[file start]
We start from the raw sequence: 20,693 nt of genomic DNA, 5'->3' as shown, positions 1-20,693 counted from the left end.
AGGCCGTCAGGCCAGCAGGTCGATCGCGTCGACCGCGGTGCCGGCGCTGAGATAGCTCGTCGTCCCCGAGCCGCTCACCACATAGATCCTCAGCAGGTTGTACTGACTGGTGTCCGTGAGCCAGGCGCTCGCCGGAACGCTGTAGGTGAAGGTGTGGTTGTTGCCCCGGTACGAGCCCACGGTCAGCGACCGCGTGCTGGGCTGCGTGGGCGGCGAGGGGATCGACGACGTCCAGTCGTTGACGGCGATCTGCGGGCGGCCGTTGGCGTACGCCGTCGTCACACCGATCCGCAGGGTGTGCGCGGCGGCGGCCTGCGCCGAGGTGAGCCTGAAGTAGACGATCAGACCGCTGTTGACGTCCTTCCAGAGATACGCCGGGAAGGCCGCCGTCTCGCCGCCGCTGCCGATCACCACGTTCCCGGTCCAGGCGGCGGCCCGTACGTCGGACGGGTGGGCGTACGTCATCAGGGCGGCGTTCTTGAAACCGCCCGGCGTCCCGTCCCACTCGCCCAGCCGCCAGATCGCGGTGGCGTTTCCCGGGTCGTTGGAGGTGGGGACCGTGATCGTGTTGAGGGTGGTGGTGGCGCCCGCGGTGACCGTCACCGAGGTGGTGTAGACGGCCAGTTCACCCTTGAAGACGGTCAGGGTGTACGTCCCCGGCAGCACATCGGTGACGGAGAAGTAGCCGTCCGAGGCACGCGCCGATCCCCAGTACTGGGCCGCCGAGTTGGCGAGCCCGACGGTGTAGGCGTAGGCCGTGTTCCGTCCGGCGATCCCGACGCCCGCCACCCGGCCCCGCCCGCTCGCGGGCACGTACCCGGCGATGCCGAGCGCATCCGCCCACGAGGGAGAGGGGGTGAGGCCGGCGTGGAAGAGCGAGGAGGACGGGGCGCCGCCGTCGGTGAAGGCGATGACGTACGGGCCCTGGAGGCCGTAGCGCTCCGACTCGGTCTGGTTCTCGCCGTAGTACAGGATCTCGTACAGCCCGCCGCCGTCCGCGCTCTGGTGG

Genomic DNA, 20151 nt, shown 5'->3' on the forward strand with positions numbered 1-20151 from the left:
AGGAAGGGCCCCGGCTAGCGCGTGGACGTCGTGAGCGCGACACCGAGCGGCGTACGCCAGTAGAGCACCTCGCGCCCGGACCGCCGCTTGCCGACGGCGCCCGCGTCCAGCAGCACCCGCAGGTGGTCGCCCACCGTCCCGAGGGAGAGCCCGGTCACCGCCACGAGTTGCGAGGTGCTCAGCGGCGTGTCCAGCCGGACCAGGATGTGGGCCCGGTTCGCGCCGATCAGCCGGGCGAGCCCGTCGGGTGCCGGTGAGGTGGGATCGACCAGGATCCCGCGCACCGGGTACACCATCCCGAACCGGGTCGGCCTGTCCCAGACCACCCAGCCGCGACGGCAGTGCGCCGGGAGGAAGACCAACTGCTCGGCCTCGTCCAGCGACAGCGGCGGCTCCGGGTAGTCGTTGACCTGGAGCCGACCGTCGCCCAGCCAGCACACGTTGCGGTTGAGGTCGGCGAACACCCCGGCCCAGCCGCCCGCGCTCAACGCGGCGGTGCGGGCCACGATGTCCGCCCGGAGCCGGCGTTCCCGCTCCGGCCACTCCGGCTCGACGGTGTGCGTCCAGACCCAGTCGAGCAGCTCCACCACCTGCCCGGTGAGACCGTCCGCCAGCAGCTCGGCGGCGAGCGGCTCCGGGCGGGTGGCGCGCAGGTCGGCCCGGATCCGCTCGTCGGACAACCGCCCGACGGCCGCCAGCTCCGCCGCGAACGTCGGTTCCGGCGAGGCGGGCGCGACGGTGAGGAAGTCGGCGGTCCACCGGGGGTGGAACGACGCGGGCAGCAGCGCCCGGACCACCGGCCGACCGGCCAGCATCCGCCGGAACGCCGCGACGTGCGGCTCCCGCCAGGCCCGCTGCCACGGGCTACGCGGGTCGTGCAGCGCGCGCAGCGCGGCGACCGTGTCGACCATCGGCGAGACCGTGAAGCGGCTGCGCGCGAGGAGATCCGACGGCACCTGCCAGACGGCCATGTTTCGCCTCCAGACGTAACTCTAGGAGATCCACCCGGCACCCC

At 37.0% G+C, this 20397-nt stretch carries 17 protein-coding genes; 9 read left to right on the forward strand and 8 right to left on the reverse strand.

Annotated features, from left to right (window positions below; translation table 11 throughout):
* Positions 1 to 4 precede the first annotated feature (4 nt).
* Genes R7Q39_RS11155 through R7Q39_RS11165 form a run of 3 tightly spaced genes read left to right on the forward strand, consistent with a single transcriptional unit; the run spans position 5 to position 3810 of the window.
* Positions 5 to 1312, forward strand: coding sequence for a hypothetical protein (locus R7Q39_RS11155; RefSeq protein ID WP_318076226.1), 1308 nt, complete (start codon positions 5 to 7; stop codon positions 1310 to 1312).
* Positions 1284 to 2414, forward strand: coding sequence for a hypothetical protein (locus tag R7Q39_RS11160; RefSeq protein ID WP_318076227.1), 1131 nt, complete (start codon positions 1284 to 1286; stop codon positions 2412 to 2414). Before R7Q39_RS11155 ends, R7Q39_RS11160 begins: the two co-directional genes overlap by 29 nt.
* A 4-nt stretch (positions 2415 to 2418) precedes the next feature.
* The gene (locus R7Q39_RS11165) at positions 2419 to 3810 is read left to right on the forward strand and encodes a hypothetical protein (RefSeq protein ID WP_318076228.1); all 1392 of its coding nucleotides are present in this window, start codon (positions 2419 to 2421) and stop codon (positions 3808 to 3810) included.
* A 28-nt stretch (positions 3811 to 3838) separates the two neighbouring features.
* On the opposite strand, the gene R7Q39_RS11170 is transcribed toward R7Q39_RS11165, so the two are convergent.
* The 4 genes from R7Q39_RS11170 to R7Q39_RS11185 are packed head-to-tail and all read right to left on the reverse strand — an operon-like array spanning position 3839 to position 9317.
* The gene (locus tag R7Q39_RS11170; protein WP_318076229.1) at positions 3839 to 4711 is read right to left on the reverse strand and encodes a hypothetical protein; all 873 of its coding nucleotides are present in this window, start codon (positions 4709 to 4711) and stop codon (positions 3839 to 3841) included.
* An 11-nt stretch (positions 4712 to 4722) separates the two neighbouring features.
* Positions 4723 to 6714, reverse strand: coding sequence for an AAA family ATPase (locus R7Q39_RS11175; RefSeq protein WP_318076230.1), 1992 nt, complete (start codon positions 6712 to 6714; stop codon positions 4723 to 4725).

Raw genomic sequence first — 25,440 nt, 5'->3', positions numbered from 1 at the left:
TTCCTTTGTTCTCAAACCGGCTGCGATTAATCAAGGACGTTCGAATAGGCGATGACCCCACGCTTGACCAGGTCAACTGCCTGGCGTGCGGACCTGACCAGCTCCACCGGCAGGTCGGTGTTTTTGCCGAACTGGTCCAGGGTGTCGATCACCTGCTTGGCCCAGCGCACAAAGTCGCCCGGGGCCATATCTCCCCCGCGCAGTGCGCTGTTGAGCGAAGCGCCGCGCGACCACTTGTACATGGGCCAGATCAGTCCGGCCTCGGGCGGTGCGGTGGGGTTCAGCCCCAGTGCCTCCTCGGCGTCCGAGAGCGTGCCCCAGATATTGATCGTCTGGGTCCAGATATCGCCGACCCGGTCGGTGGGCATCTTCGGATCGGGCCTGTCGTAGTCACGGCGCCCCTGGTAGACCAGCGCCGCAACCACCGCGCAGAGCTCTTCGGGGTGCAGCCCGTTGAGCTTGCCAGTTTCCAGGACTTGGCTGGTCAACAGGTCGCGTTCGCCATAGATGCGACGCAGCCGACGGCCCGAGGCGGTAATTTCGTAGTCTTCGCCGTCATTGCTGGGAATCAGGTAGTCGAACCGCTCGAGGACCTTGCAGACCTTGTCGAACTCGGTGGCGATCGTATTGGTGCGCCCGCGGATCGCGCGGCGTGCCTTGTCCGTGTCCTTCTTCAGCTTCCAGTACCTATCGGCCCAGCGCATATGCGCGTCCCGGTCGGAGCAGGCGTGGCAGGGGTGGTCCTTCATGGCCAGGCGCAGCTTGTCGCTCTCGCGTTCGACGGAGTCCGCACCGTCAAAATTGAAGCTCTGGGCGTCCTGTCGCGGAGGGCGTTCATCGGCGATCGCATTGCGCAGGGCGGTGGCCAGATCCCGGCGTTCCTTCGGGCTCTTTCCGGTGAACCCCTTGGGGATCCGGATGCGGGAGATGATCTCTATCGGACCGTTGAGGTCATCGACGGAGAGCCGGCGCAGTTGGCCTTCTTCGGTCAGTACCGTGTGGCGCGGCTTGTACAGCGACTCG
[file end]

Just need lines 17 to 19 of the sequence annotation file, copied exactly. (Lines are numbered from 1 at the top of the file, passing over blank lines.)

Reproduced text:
* An 11-nt stretch (positions 4712 to 4722) separates the two neighbouring features.
* Positions 4723 to 6714, reverse strand: coding sequence for an AAA family ATPase (locus R7Q39_RS11175; RefSeq protein WP_318076230.1), 1992 nt, complete (start codon positions 6712 to 6714; stop codon positions 4723 to 4725).

Raw genomic sequence first — 25,440 nt, 5'->3', positions numbered from 1 at the left: